Buying on impulse does not apply as much to perennials as it does to annual plants. Generally, perennials are purchased to suit a particular purpose. We garden for beauty, of course, and want to create winning combinations, but it’s about more than just looking pretty. We need perennials that will survive and thrive in the toughest areas of our gardens. There are common problems in gardens and perfect perennials to solve them.
To learn more, I asked local experts for their recommendations (and did some shopping, too).
Andrew Fehr is the perennials manager at Sunshine Nursery and Greenhouse in Steinbach. For windy, exposed sites, he suggests Dictamnus, a zone 2 perennial commonly known as the gas plant because of the volatile oils in its flower buds and seeds. The glossy, dark green leaves of Dictamnus have a pronounced lemon-like fragrance. The showy white or pink blooms appear in early summer. At 60 centimetres tall and wide with a form that is similar to that of a peony (but no need for staking), Dictamnus is an excellent specimen plant for the front of the border.
Its beauty belies its sturdiness. "I have found that Dictamnus does amazingly well in exposed, windy sites," says Fehr, who has experimented with Dictamnus in different types of conditions. "An open, exposed site seems to encourage a mini-shrub quality, whereas the plant is more compact and controlled in a protected site."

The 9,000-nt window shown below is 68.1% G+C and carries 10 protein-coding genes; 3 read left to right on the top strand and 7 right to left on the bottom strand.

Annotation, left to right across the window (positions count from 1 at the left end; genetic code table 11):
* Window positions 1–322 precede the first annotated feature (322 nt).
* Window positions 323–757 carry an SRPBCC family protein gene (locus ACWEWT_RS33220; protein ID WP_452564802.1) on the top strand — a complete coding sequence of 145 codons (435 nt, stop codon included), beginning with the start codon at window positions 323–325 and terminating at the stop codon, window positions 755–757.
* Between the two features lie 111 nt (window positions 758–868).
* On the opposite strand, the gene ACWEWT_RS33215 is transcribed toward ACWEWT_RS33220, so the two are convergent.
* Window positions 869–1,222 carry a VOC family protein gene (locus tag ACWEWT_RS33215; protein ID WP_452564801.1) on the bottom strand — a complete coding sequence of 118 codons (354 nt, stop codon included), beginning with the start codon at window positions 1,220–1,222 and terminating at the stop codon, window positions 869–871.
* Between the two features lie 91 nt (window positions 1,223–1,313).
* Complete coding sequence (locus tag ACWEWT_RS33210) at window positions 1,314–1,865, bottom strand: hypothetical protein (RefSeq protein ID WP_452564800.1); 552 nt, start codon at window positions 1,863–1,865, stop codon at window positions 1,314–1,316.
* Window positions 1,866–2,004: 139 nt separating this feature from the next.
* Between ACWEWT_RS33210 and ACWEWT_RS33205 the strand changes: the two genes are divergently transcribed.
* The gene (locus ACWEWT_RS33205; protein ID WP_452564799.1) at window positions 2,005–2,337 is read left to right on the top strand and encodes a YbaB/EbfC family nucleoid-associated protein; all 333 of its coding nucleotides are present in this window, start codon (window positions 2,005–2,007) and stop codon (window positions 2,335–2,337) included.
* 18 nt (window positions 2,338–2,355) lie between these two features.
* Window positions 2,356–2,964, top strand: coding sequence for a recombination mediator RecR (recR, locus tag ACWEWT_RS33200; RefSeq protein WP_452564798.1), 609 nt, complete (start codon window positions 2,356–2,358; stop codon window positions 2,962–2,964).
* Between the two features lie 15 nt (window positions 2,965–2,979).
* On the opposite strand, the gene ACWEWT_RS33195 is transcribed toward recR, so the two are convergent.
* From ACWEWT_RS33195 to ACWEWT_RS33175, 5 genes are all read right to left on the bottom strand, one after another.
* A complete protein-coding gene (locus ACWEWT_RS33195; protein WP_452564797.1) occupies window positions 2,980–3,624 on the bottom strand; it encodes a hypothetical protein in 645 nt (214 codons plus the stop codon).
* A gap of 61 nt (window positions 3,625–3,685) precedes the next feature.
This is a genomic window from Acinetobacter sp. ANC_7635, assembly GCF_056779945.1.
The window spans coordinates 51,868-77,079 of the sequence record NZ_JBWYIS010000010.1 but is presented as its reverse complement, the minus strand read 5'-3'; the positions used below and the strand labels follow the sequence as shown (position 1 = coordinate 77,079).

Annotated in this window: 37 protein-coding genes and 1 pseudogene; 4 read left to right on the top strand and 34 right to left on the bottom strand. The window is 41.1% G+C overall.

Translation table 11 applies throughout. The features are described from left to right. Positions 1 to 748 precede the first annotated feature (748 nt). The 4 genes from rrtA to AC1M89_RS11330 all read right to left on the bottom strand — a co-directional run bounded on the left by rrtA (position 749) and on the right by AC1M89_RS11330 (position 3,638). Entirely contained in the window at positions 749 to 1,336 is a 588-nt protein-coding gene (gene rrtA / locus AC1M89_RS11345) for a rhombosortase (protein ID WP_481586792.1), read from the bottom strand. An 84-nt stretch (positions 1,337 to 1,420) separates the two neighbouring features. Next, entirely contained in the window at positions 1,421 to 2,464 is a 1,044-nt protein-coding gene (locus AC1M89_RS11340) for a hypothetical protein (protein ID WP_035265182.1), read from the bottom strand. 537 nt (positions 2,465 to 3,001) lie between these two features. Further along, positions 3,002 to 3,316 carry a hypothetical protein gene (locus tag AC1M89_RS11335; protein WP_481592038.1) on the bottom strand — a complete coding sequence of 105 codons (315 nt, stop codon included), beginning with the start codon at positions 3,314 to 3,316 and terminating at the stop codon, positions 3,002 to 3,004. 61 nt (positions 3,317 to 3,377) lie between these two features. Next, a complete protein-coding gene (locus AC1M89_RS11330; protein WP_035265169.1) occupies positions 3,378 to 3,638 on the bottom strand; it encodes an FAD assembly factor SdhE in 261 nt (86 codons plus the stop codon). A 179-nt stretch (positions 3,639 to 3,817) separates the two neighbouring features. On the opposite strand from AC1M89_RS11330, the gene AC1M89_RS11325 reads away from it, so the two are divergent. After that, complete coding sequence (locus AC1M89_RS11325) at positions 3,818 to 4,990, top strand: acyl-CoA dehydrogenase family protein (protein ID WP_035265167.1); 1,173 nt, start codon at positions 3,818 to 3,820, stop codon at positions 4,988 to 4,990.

On the much shorter side, Fehr recommends a Shasta daisy called Leucanthemum superbum Sweet Daisy Cher (15 to 25 cm) for open, sunny borders. First, how can you ensure that daisies will do well in your garden? Plant them at the proper depth in fertile, well-drained soil. Apply a 5-cm layer of mulch to help your new plants withstand hot, dry spells, but pull it 2 to 3 cm away from the crown of the plant. This ensures that moisture is not trapped at the base of the plant, Fehr says. "Plants such as Shasta daisy, Echinacea and delphinium are prone to crown rot if the mulch is too tight around them."
Rabbit resistant, Sweet Daisy Cher has shaggy, slightly recurved petals with a prominent yellow centre atop sturdy stems.
Dry shade can be a miserable experience both for plants and gardeners. Fehr has found that Digitalis grandiflora, commonly called the yellow foxglove, is up to the challenge, even when it is planted in a shady area near mature trees that suck up almost all of the available moisture. "The yellow foxglove is a true perennial and will bloom every year," Fehr says. A zone 3 perennial, yellow foxglove adapts to a range of shade conditions once it is established.
Wet shade is equally challenging. Fehr suggests Rodgersia henrici Cherry Blush, a dramatic (and deer-resistant) perennial that has large palm-like foliage and plumes of airy pink flowers. Make room for this zone 4a perennial, which can reach 120 cm tall when the flowers are in bloom. In spring, the foliage emerges a deep brick-red colour, gradually transitioning to dark green with coppery-bronze edges.
Slightly shorter at 90 cm, Shieldleaf Rodgersia (Astilboides tabularis) thrives, too, in very moist, shady areas and will also tolerate partial sun, Fehr says. Shieldleaf has distinctive circular, umbrella-like leaves that are deep green and creamy, astilbe-like flowers in early summer. Shieldleaf is a reliably hardy perennial providing it has plenty of moisture.